If TBP win the seat from nowhere Labour are going to start wondering whether the daily demands for another GE are a plan worthy of Baldrick (who isn't even a party member anymore). The temptation to find a way to move on from Brexit (despite it destroying the Tories more comprehensively than Blair ever managed) will be strong. If some sort of consensus suddenly appeared then the next Tory leader will be PM, at least for long enough to get this through.
  • rkrkrkrkrkrk Posts: 5,463

    Peterborough: Labour's price is slowly falling and is now 7/2-ish.

    Wishful thinking, profit-taking or reports from the ground?

    If I'd bet on Brexit party earlier, I would certainly have been profit-taking once they got to 1.1/1.2...
  • rcs1000rcs1000 Posts: 27,012
    148grss said:

    I'm confused by all this, as the UK constitution is basically a series of winks, nudges and handshakes.

    May resigns as leader but stays as PM. Fine so far. For the sake of argument, Bojo gets elected Con leader, also fine. Now, at what point does May "know" Bojo will command the commons? Would she have an indicative vote? Or would it depend on her understanding the feelings of her colleagues in the house (lol)

    Also, at what point does the commons basically usurp the crown's appointment of the PM? I understand the crown doesn't want to be in the position of potentially making a political decision that ultimately fails, opening itself up for criticism it is partisan and / or fallible, but how can the commons say that a PM is unacceptable before they are PM?

    Surely if the next leader of the Cons cannot be PM or form a government, the crown SHOULD call on someone who could, and if that person doesn't exist, disband parliament and call an election? Is that not the crowns job in these circumstances? And how does that butt up against the FTPA?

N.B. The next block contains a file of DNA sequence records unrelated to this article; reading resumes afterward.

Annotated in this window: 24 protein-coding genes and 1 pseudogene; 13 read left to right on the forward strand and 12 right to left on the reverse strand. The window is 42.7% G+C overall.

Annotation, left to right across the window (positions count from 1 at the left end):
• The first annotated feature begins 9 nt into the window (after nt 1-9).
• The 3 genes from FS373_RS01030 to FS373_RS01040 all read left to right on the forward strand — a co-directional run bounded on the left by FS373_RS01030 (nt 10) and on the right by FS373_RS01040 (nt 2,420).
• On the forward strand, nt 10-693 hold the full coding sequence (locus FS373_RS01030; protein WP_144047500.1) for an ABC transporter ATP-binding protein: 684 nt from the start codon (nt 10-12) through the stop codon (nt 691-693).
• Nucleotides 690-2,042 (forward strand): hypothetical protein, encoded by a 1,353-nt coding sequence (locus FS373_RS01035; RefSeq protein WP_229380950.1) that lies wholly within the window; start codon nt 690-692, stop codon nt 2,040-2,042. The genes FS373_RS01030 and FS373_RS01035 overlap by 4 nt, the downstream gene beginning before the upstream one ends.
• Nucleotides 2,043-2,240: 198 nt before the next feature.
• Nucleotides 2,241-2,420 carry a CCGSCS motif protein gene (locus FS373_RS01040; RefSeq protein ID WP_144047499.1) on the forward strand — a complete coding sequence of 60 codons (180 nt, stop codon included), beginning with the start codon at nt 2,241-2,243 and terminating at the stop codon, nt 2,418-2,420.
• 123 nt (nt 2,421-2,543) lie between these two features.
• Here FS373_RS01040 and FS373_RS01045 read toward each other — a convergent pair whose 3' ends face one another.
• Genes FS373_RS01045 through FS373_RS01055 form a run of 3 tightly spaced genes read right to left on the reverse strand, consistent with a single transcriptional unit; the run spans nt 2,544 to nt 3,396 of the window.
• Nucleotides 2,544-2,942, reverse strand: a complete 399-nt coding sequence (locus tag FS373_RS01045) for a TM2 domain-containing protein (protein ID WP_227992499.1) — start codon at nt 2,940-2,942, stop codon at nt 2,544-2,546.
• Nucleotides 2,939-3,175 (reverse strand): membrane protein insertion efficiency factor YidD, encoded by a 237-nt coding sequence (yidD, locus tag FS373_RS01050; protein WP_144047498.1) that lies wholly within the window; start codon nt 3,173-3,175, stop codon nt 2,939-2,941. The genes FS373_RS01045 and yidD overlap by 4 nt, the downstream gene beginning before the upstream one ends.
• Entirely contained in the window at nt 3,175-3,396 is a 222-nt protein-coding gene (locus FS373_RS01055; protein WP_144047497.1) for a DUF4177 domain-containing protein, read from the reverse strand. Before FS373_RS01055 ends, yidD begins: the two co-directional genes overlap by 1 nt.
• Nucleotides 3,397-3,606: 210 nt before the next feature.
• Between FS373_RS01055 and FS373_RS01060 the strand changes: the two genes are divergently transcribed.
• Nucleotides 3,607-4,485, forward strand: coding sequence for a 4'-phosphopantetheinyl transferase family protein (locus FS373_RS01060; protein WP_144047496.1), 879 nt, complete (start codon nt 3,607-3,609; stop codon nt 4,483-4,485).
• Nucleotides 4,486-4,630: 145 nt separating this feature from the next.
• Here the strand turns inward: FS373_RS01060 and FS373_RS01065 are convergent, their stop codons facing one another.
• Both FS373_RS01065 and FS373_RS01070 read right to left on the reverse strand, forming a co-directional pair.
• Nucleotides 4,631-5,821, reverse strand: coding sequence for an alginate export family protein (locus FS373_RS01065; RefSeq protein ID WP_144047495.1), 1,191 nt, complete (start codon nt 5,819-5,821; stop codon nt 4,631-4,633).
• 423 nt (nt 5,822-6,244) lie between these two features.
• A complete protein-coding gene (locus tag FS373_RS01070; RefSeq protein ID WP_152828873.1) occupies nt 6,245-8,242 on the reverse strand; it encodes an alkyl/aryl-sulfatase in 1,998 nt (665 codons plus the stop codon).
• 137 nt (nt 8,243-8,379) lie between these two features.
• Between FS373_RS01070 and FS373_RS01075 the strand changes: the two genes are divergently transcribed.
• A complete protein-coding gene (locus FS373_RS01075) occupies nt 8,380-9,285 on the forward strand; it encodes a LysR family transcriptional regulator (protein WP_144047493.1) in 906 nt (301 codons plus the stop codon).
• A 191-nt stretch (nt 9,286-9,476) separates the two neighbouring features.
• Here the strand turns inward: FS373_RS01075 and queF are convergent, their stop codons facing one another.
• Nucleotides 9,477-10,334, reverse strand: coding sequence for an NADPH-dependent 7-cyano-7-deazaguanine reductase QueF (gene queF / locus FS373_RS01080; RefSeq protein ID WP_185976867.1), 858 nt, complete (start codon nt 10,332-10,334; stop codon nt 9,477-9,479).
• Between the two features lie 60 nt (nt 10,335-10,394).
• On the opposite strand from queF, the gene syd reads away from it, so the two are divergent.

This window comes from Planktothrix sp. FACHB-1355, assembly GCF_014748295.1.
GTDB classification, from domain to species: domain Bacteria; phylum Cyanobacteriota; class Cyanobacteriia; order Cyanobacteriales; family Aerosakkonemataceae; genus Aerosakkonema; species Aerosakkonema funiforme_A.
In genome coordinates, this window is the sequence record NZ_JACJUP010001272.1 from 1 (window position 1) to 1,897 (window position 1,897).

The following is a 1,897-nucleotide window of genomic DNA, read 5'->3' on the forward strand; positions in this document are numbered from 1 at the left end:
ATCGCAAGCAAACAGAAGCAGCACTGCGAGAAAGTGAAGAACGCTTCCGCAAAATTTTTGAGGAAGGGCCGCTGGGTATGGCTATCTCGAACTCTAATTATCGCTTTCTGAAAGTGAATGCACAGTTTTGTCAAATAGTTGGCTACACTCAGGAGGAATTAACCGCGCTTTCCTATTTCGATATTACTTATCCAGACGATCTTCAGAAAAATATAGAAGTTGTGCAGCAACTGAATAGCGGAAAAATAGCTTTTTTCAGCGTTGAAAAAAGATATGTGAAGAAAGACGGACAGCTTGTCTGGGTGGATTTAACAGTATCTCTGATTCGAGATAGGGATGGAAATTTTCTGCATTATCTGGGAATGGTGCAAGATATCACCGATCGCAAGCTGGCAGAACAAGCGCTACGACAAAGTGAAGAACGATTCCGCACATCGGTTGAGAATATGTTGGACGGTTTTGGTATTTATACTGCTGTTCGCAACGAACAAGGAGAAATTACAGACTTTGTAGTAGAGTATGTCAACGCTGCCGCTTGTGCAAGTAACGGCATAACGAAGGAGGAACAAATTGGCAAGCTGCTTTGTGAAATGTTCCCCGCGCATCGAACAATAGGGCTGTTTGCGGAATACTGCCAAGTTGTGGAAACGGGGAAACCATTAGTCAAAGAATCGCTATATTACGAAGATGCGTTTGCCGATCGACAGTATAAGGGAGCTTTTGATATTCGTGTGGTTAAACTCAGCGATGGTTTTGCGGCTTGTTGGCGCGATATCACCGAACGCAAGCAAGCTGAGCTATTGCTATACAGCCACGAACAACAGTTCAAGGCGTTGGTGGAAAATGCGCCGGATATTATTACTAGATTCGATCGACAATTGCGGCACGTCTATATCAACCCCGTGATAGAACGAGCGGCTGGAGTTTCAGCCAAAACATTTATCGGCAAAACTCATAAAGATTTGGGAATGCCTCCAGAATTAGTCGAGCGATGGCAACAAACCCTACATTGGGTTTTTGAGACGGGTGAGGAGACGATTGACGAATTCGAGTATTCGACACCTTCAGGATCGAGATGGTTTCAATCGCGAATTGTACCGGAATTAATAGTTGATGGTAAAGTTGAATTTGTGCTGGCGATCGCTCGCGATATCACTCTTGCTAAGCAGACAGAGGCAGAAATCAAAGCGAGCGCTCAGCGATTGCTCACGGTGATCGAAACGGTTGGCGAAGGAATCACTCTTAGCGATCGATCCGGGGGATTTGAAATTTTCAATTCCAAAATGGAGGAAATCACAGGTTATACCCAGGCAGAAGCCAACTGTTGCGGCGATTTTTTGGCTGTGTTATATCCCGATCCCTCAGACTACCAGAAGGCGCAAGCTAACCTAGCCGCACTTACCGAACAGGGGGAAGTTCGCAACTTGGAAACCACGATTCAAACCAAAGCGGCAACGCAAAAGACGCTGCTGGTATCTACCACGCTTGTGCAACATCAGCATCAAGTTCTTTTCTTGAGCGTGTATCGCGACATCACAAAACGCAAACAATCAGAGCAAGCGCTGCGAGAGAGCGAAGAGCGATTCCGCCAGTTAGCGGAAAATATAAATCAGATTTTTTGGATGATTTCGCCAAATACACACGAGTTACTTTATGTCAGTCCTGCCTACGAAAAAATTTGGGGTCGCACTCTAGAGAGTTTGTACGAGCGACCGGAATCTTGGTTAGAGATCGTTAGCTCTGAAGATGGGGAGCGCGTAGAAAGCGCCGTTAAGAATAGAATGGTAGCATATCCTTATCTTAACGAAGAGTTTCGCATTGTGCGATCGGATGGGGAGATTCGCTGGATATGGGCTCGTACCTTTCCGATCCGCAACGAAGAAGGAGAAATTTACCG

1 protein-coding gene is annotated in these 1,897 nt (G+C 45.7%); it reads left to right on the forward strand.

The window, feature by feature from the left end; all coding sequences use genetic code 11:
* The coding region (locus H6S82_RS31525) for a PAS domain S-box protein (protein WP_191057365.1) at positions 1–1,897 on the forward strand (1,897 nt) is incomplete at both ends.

Let's say that Mrs May resigns the Premiership following a BoJo win. At this point, four Conservative MPs resign the whip, and say they cannot support a BoJo led government.

    Boris turns up at the Palace.

    "Do you have the support of the House?"
    "Ahhh... Ummm... Probably"
    "I'm sorry, do you have commitments from 323-odd MPs?"
    "Ummm... not yet..."
    "I need to give someone else a chance to get to the magic number."

    (Some time later)

    "Jeremy, whatssup?"
    "No Ma'am, I don't have the Confidence of the House."
    "Does anyone else?"
    "My traitorous deputy claims to..."
  • PulpstarPulpstar Posts: 55,001
    Tories out to 230/490 in Peterborough !
  • GIN1138GIN1138 Posts: 16,411
    rcs1000 said:

    GIN1138 said:


    So if the remainer MPs can no-confidence out a leaver leader, what is to stop the alternative?

    Why shouldn't the Brexit-supporting Tory MPs say that they also will no-confidence any leader who does not have WTO on the table?

    Two sides can play at that game.

    Indeed. Which is why the only way this can get resolved is with a general election.

    The House is deadlocked and that's been obvious since that exit poll came out on 8th June 2017,
    Sure: but there is also the very real risk that the election throws up a result that is even more deadlocked. Or worse, a democratic aberration, where the parties with the most seats did not get the most votes. Imagine a BXP + Con getting more votes than LD + Lab, but the latter getting a majority. That'd be a recipe for f*cked politics for a decade.
    Well yes of course it's perfectly possible an October election leads to a similar or even worse situation than we're currently in.